A political satire that tells the plain unspun truth, “Thank You For Smoking” is the refreshing exception to the spate of recent propaganda films. Sure, it pokes fun at the government and at Hollywood (agents particularly get skewered), but, ultimately, petty humor fades as the very nature of our society comes under scrutiny. At issue is America’s soul.
Writer-director Jason Reitman nails the disturbing discrepancy between American ethical and religious values and our obsession with moneymaking. And the film does an incredible slight of hand, extolling the virtues of capitalism — consumer freedom and the like — yet showing those virtues in practice to be socially reprehensible.
One by one, over the course of the film, honor, love, integrity and morality are pitted against money, and money wins out every time. Just like “Network” so many years ago, “Thank You For Smoking” drives at the consuming emptiness of American culture. In a lesser film this type of social critique might come across as pedantic, but Reitman doesn’t lead his audience by the hand. “Thank You For Smoking” functions as a litmus test, uncovering existing feelings but not planting anything new. Rather than a call to arms, the film stimulates discussion, and Reitman’s balanced screenplay poses many interesting questions.
Big Tobacco’s main Washington lobbyist Nick Naylor (Aaron Eckhart) has it good. Gifted with a Satanic tongue, he can convince anyone of anything and has even managed to bed the perky young reporter sent to write an expose on him (Katie Holmes). His young son Joey (Cameron Bright) looks up to him as a role model and the head of one of the tobacco companies, The Captain (Robert Duvall), wants to promote him. When a crotchety Senator from Vermont, Senator Finistirre (William H. Macy), proposes a bill to put a skull and crossbones on cigarette packets, The Captain taps Nick to turn the tide against Finistirre. In response, Nick takes his precocious son out of school and goes to California, intending to broker a deal with Hollywood to reglamorize smoking, while, at the same time, teaching his son the tricks of the trade.
The father-son lessons which follow are treated humorously, while also wielding a substantial edge. Most significant is a visit to the ex-Marlboro Man (Sam Elliot) who is dying of lung cancer. Sent to silence the Man, Nick slyly tempts him with a nearly Biblical bribe; and this figure of honorable America, the cowboy with a heart of gold, kneels down to pick up the money in front of Nick’s son. Reitman treats these moments with such light-hearted jesting that only afterwards does the disturbing import sink in.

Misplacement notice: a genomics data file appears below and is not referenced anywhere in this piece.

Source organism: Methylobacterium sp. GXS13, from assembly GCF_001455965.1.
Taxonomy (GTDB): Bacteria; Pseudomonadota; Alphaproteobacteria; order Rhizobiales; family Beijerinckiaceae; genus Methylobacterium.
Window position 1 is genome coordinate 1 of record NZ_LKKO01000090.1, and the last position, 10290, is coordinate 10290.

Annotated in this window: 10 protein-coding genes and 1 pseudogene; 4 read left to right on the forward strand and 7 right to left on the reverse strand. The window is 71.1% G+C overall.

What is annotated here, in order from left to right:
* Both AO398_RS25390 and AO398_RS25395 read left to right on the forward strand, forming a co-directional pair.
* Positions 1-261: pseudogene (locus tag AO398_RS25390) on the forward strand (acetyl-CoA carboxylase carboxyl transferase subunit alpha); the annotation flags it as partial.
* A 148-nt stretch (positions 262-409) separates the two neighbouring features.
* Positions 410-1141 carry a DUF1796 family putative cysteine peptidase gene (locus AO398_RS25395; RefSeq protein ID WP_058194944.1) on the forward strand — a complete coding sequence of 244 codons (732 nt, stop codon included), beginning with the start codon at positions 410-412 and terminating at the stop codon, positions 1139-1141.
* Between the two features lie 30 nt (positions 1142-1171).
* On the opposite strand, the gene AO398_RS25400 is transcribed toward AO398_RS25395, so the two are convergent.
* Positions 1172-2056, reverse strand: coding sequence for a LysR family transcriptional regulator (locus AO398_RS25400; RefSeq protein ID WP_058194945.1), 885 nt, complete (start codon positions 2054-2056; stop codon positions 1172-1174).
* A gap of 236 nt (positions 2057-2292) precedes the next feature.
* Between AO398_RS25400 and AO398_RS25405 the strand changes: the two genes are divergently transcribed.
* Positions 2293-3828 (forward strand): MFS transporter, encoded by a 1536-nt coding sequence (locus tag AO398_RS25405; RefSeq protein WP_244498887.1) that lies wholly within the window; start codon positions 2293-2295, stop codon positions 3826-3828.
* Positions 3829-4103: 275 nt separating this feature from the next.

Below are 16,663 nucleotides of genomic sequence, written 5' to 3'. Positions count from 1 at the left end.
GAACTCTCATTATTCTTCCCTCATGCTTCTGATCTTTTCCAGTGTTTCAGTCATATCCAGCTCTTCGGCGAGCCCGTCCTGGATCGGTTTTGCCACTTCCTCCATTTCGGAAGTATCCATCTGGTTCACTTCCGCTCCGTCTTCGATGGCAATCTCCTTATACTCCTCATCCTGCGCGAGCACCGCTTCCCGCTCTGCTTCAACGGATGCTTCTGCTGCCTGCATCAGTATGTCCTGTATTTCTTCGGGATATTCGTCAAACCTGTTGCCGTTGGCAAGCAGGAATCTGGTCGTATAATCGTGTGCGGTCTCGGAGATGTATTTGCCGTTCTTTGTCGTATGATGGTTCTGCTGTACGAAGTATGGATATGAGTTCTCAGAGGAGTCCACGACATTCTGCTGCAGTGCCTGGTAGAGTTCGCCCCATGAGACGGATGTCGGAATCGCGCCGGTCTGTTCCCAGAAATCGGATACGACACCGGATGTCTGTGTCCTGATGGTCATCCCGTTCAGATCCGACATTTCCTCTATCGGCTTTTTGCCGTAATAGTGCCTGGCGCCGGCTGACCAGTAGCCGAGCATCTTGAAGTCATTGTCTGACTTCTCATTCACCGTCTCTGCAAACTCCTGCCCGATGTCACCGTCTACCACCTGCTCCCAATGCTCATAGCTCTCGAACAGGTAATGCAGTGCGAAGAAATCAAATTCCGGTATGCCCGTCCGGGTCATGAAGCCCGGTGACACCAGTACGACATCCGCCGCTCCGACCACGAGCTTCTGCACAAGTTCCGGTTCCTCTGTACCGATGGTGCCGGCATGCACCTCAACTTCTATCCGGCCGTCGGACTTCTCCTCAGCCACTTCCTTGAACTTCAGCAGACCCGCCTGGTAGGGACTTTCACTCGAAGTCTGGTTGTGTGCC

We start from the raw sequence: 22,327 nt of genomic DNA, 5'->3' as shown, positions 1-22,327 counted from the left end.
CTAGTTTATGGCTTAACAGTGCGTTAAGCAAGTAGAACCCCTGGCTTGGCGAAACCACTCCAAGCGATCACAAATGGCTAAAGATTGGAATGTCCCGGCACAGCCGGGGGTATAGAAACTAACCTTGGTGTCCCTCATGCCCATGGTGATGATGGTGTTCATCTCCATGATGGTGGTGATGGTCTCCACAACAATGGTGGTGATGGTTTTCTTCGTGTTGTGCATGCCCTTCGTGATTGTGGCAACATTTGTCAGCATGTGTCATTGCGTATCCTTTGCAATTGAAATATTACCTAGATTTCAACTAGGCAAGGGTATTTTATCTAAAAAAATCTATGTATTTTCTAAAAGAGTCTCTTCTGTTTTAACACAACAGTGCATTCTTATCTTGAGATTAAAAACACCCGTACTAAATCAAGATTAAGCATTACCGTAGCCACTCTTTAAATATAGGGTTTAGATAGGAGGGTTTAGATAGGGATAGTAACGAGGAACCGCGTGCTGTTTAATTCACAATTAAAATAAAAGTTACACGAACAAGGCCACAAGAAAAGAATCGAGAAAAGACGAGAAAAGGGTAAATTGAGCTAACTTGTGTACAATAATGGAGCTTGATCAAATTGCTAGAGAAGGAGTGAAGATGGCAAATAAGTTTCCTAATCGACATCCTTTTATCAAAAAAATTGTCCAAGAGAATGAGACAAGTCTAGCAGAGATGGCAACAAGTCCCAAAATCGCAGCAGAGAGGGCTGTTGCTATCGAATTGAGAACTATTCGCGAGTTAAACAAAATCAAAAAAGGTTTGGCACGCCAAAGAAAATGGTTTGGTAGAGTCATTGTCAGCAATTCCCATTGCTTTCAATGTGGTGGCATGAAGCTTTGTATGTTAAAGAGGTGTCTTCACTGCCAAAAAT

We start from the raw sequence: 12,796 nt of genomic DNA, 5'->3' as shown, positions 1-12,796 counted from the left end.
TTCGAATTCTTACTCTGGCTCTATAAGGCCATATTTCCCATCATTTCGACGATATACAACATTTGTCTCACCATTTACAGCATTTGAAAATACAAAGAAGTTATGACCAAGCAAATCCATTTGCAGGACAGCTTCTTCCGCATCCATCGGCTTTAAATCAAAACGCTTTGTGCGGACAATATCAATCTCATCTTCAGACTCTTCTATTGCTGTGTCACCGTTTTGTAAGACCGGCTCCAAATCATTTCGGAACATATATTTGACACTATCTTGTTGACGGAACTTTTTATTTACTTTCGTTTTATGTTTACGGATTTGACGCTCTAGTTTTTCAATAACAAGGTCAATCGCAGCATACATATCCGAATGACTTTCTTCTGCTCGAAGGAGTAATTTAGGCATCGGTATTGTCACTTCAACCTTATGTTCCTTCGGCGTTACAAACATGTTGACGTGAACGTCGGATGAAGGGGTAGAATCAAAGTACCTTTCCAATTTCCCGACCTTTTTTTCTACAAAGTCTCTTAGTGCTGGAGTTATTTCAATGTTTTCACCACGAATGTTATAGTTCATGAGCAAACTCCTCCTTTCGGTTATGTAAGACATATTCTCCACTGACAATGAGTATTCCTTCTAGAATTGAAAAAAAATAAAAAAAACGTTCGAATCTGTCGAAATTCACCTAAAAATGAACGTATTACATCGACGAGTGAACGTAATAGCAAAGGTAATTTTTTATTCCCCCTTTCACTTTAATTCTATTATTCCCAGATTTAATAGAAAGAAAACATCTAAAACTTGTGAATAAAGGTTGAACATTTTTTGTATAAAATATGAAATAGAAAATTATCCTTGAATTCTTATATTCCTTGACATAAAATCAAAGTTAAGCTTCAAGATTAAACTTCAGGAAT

The film’s pied piper extraordinaire, Naylor aids in this conscience-lulling. Aaron Eckhart’s performance makes Nick damned likeable. Friendly and cheerful yet a self-titled Merchant of Death, he is a living example of American contradiction. A convincing salesman who can argue anything, Nick’s sophist perspective almost seizes control of the film, but ultimately, he cuts the nonsense when it comes to his son. While he has no scruples selling death to the rest of the populace, he is not willing to set a bad example for Joey.
Reitman pens a winning script that navigates the tricky waters of corporate advertising with graceful ease. Nary a line comes off as unnatural, giving the rote plot, which seems to pattern itself after “Anchorman,” a gilded casing. Laugh at your own peril: “Thank You” is so chock full of witticisms that its rapid-fire retorts are frequently drowned out by the previous joke.
Fortunately, the film never goes over the top. Neither Nick’s silver tongue nor Rob Lowe’s silk kimono are enough to banish the unease stirred up by the serious issues thrown onto the screen. Unlike the intellectual emptiness that pervades most movies, “Thank You For Smoking” bandies about so many ideas that a repeat viewing is almost necessary to catch them all.
The focus required to glean the most from “Smoking” might seem like hard work, but the resulting rewards of such an intelligent crackerjack film are worth the effort. Otherwise, as Nick so aptly puts it: “If you want an easy job, go work for the Red Cross.”